REGINA — Masking mandates and vaccination requirements will be the responsibility of private businesses and public venues in Saskatchewan, said officials Monday, and will not be mandated as a provincial measure.
Premier Scott Moe and Chief Medical Health Officer Dr. Saqib Shahab publicly addressed the current COVID-19 situation in the province Monday for the first time since July, following repeated calls of concern about the Delta variant.
Active cases in Saskatchewan have risen from 496 on Aug. 1 to more than 2,060 on Aug. 31, according to public health data, with largely unvaccinated individuals reported to be testing positive and being hospitalized due to COVID.
Currently, Moe said the province is not considering implementing stricter public health orders similar to those previously in place, including a province-wide indoor masking policy or vaccination requirements.
“That would be grossly unfair to the vast majority of Saskatchewan residents that have made the right decision and have gone out and gotten themselves vaccinated,” said Moe.
Manitoba and B.C. have both reinstated public masking mandates in response to what some experts are calling the fourth-wave of the pandemic.
When asked why Saskatchewan is not following suit, Moe said that while such policies do provide a “layer of protection” for reducing transmission, he also described them as a “stop-gap measure.”
“When you pull those public health measures away, you're faced with the very same challenge that you were [facing] prior to putting them in,” said Moe.
Moe said that instead of the province making them do so, people feeling uncomfortable in public spaces can independently choose to wear a mask in public, as a personal safety decision.
He also said that proof-of-vaccination policies in public spaces will also be the decision of individual businesses, venues and organizations.
“We are transitioning, here in Saskatchewan, to how best we can live with this virus that is present in our communities,” said Moe. “We need to learn how to manage it as best we can.”
Several notable places have already announced vaccination requirements in Saskatchewan, including both the University of Saskatchewan and Regina, Saskatchewan Polytechnic, the Roughriders, and a handful of music venues in Saskatoon and Regina.
The provincial government is willing to work with any private businesses or venues looking to implement such policies, said Moe, but it will be up to them to develop and enforce them.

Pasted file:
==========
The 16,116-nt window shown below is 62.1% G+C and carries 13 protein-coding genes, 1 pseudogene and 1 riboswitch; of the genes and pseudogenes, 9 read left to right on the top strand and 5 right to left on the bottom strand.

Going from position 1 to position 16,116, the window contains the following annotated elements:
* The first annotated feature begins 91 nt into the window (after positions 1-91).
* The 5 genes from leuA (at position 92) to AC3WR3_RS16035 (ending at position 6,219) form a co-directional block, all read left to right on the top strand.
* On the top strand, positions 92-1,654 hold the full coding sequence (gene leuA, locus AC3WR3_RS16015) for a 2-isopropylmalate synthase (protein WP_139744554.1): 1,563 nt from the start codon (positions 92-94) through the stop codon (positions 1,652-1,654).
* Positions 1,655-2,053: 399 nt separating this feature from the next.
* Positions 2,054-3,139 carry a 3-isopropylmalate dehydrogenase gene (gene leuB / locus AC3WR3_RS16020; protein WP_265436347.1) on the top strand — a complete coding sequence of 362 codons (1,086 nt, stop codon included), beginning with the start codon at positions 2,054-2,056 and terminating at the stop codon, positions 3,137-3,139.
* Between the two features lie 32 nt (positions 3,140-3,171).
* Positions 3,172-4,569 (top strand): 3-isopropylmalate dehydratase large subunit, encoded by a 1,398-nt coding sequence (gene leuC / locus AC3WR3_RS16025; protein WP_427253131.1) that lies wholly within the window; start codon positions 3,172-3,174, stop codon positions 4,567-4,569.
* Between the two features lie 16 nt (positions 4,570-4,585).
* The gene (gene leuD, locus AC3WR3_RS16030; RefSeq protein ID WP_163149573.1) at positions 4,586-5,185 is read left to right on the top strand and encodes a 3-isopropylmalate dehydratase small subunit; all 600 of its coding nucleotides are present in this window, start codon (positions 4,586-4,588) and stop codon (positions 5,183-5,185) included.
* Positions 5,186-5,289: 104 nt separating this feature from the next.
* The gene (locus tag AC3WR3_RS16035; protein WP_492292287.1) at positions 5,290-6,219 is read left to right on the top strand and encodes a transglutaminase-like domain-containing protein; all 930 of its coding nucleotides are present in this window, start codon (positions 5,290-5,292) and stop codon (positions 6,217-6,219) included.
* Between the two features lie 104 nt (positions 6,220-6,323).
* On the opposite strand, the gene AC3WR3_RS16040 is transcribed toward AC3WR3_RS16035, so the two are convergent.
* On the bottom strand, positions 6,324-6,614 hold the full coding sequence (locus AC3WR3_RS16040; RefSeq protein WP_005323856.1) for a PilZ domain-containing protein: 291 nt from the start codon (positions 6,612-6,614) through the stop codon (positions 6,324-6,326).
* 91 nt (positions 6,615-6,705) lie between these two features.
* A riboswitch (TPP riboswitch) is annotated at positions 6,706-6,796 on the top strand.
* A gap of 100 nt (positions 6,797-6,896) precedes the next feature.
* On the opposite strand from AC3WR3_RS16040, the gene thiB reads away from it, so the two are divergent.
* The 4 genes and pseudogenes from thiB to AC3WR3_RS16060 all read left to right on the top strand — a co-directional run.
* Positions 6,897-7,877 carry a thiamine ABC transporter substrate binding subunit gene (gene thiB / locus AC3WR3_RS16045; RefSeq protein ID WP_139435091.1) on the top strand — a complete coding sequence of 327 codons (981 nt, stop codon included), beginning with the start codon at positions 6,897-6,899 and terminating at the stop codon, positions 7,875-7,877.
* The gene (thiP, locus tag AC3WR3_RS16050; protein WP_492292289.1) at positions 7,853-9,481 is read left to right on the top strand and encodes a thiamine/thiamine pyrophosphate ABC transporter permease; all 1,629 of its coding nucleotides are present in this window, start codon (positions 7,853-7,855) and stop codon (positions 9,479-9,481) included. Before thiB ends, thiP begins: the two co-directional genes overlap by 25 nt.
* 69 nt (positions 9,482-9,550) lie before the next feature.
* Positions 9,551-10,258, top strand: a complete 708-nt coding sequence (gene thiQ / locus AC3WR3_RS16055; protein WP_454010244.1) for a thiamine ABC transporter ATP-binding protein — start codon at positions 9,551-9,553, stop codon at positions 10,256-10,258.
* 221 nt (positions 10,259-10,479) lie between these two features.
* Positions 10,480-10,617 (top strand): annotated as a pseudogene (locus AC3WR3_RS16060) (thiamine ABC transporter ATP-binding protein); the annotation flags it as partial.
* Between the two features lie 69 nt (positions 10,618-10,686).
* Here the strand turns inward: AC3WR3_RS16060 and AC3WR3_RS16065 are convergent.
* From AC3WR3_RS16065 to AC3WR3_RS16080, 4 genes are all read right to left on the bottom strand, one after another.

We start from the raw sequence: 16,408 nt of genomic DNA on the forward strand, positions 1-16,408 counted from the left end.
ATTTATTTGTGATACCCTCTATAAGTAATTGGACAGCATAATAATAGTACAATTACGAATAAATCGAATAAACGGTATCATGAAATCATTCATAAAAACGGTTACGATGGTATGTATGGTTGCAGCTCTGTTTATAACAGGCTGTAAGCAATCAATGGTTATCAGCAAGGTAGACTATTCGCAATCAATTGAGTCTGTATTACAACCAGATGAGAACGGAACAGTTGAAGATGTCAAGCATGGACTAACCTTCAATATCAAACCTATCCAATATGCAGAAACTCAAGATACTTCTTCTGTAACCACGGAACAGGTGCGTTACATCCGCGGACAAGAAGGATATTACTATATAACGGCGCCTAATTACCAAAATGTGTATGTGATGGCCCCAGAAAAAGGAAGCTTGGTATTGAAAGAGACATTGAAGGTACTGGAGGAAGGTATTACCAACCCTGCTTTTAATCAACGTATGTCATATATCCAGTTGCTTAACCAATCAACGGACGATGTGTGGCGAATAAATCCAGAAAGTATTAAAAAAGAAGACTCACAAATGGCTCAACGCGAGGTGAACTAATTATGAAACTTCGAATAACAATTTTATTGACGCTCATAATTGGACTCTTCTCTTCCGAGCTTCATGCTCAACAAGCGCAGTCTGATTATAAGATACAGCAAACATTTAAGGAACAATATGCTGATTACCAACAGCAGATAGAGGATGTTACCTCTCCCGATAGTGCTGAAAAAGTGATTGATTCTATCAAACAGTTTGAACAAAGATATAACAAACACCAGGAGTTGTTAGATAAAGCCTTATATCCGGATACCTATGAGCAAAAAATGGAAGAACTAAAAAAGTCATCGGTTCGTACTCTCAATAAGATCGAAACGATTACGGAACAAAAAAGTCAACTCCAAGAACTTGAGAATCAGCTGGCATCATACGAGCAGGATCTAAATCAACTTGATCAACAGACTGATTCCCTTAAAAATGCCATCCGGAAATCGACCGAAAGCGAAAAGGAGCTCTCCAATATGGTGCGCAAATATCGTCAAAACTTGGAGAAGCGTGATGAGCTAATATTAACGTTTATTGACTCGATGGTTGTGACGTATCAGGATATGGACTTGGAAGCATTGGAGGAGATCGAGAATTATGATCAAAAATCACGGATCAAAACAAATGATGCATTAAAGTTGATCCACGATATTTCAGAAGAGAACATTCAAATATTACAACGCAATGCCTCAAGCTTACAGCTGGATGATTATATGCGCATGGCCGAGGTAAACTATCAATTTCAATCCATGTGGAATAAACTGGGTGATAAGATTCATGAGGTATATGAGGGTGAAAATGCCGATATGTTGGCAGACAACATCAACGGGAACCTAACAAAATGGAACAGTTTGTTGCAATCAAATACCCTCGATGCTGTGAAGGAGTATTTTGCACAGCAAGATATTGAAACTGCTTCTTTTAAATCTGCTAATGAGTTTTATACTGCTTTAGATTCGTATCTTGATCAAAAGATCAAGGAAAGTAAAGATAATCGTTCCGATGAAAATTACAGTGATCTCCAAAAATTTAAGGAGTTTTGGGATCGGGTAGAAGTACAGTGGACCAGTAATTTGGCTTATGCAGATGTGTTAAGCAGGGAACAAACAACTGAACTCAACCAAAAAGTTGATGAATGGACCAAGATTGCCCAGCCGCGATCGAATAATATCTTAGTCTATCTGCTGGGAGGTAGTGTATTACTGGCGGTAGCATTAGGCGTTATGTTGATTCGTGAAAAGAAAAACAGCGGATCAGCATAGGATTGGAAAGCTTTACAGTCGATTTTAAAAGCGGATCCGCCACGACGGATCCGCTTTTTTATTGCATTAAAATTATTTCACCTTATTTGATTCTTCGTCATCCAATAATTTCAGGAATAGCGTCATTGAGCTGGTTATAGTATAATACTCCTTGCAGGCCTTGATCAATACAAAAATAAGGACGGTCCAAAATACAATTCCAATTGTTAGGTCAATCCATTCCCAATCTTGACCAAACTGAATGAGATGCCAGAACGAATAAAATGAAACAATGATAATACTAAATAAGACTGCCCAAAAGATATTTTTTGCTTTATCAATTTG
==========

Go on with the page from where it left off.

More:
Vaccination records, including the COVID-19 vaccine, are currently available to residents through their eHealth Saskatchewan profiles, which can be printed or saved digitally to use as proof.
The Ministry of Health is also working on developing a QR code that provides an individual’s COVID vaccination record, expected to launch in mid-September.
Moe also indicated that economical considerations were also made in the decision to reject a public vaccination requirement.
He said that a provincial mandate to check vaccination status at the door of all public spaces could cause financial strain on businesses lacking the resources to do so — like those struggling with employee shortages or ongoing impacts from previous shutdowns.
“The operational ability to put this in place on the ground in the retail sector [for example] is quite different from what we're seeing with those [larger] organizations coming forward,” said Moe.
Overall, the province’s continued message to residents is to voluntarily seek vaccination from public health, despite data showing that rates in Saskatchewan have slowed significantly.
More than 300,000 residents, or approximately 30 per cent of the population, remain unvaccinated or not fully vaccinated, said Moe.
“We are in the fourth wave largely because we still have a few hundred thousand people in this province that have not made the choice to get vaccinated,” said Moe.
However, Moe said that even without a provincial order, the government feels that private vaccination policies will be enough to encourage residents to do so moving forward.
“It’s going to be increasingly more uncomfortable, in Saskatchewan, to make the choice to not be vaccinated,” said Moe. “If they choose not to be vaccinated, they're going to have to produce multiple and repetitive negative tests [and] this means there's going to be events that you're not going to be able to attend without a negative test.”
“We feel this is providing leadership on both fronts, and it's not implementing the heavy hand of government on its citizens,” Moe continued.
An announcement released in conjunction with the press conference shared some measures to be taken by the provincial government, including the continued push for vaccination.
Booster shots will soon be available, said Shahab, with a program set to start on Sept. 7 beginning with long-term care residents and immunocompromised individuals.
Health care workers employed within the Saskatchewan Health Authority will also be required to be vaccinated, provided a policy can be agreed upon following collaborations with union representation.